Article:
(Video link here.) At Things Organized Neatly, a website about exactly THAT, we found this terrific except from Ten Bullets, artist Tom Sachs‘ essential principles — “his code” — for employees working in his studio. Here he outlines something he called “knolling”, an action we’ve always done but never had a word for. Sachs’ interpretation is less uptight and more useful and expansive than the original definition.
“Knolling: to arrange like objects in parallel or 90 degree angles as a method of organization”
Sachs outlines the steps succinctly in his notebook:
Number 3, “Group all like objects” is, for us, THE essential principle in decluttering and organizing. In our experience, “like goes with like” is a practice many people don’t remember to employ. If you have rubber bands scattered through the house, gather them all together…then edit the ones you want. Same with books, paper clips, clothes etc.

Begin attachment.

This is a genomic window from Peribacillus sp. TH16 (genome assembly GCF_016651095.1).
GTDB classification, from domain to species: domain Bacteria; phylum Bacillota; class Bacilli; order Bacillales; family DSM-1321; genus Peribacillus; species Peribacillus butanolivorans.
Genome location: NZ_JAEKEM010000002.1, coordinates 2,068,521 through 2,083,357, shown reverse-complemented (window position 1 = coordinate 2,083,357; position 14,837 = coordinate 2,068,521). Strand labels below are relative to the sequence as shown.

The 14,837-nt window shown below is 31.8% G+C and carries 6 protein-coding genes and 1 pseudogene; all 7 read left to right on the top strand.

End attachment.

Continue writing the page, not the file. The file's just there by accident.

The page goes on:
Knolling is essential not just for workspaces but for keeping ANY space neat and livable, for quickly neatening a messy room or apartment.
Since Improvised Life has so many projects going on in its big main room, we do it all the time. Even if a lot of stuff needs to stay out for “works-in-progress”, knolling makes a huge difference in how the space looks and feel, not to mention our mindset.
To knoll the mess, below, that occurred when we were just moving in, we put the phone back on its charger, grouped the papers together in neat piles, put the pan with other pans near the kitchen, placed the work gloves with tools.
Often, knowling is an opportunity to create still-lives, as Maria Robledo does with her cutting boards:
We find ourselves in a constant motion of messing things up and then knolling them together (the before and after, below, from early on in our life in Harlem. Notice the stack of boxes and stuff covered with a canvas drop cloth on the far right…) Hiding things can be an excellent way to neaten things you don’t need right away…